The episode starts with Don very annoyed because he bought a microphone stand, carried it to various continents without using it, and now he cannot find it. In its absence he has resorted to using a hat.

 The podcast opens with discussion about making podcasts.  A listener asked how episode titles are selected in response to the title of Food Safety Talk episode 68: We found it in Wild Pig Feces. The process for podcast title selection is to look for random, out of context phrases from the show, text about them 30-40 times to select one, and lastly make sure it isn’t too long. One of Renee Boyer’s students, Lily Yang, also expressed interest in podcasting and Ben suggested she start with listening to lots of other podcasts. Recommended podcasts include Merlin and Dan’s Back to Work on 5by5 and the WTF podcast especially the episode with RuPaul.  Another resource is The Podcast Method website.

The focus of this episode was professionals making poor risk management decisions. A health inspector from the Nova Scotia Department of Agriculture tried to stop a mother from breastfeeding in her farmer’s market booth despite the fact that she had proper hand washing facilities. Officials later apologized.  Ben and Don applaud the well-reasoned response the mother, Tanessa Holt gave.

Additional excitement brought to you by the ‘Theater of Public Health’ includes a middle school in New Jersey was closed because a staff member had C. difficile . Ben provides an historic example of risk management vs. communication virucidal footbaths were installed at airports in response to foot and mouth disease outbreak with the understanding that they were not effective.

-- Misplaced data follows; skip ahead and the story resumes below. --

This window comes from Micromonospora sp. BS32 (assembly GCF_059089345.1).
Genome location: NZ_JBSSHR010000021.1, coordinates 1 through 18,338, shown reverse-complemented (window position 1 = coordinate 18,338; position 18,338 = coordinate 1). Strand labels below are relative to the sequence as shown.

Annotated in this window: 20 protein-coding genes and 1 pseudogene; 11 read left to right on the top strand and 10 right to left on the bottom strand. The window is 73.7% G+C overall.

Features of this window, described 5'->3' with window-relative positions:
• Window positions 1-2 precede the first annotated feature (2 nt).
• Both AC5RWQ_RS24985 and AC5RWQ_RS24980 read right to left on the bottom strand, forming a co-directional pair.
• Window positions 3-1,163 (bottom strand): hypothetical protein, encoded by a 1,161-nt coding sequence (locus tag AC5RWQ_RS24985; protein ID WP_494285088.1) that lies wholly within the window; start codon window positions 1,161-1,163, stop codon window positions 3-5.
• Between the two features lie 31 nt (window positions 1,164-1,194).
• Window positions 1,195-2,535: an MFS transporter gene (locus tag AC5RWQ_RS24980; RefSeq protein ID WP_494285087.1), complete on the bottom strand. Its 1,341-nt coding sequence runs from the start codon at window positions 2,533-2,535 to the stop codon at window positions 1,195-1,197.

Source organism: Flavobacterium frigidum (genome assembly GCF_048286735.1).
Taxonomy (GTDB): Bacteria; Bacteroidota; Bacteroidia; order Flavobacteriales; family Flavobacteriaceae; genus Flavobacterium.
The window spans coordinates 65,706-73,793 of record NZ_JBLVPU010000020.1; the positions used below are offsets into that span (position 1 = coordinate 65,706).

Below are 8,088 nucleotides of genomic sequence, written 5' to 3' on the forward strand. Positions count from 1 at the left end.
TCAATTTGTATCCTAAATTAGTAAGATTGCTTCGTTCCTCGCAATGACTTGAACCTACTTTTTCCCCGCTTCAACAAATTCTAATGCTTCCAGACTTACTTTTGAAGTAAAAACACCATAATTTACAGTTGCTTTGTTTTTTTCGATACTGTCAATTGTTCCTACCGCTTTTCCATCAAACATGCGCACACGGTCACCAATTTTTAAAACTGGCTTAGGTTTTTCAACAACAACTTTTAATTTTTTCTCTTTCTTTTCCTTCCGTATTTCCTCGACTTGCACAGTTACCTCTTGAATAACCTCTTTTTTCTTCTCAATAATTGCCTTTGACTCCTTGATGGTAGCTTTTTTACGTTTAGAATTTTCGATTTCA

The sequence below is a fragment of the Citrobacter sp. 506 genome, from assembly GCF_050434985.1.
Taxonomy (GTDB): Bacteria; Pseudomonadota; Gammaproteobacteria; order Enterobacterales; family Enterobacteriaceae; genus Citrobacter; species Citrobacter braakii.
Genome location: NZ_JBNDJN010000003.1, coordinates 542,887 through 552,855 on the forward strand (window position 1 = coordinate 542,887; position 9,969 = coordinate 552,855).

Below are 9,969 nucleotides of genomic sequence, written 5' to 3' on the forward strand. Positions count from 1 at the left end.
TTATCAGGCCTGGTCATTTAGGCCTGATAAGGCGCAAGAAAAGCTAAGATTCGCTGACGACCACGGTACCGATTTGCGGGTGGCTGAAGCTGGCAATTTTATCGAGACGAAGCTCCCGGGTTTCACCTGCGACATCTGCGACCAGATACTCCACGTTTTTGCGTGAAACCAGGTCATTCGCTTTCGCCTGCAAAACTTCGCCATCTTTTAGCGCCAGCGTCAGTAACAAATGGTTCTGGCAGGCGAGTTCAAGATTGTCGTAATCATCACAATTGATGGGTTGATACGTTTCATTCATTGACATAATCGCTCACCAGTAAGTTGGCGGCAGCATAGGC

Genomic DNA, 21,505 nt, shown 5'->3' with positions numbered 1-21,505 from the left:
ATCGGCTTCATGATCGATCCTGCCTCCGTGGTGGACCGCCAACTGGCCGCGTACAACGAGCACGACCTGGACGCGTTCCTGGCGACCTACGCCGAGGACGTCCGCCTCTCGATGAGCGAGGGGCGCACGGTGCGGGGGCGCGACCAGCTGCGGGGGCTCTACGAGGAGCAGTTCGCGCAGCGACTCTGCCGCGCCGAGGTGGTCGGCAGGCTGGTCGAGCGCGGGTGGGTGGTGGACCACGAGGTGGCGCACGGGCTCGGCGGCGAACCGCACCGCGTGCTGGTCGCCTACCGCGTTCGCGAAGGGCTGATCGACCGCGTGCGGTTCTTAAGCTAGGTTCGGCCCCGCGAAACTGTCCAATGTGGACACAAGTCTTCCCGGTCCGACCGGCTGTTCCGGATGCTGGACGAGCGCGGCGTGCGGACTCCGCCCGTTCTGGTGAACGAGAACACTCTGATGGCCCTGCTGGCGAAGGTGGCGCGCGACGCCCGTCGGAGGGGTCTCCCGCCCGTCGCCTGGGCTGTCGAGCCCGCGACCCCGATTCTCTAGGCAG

The guys talk about how there is often a lack of data to inform risk, for example with the proposed use of hand sanitizer between handling money and then food. Or maybe the data does exist, but isn’t at the forefront of public health recommendations (the removal of tomato stem scar).  Ben and Don talk about gaps existing between regulations and practical ideas for implementation. Don found Rutgers dining hall did not have a vomit clean up plan and the Food Code is lacking specific best practices. One good resource for vomit clean up is here.

The conversation turned to public perceptions of food risks.  Food safety professionals are perhaps not proactive about correcting public misperceptions.  A counter example is South Dakota soybean producers who aim to correct misperceptions people have about GMOs and pesticides through a new advertising campaign.  Don talks about an interview question related to safest cuts of meat.  Regarding food safety ranking Mike Batz has created a top ten list of food-pathogen combinations. For better or worse, the Mother Jones article is here.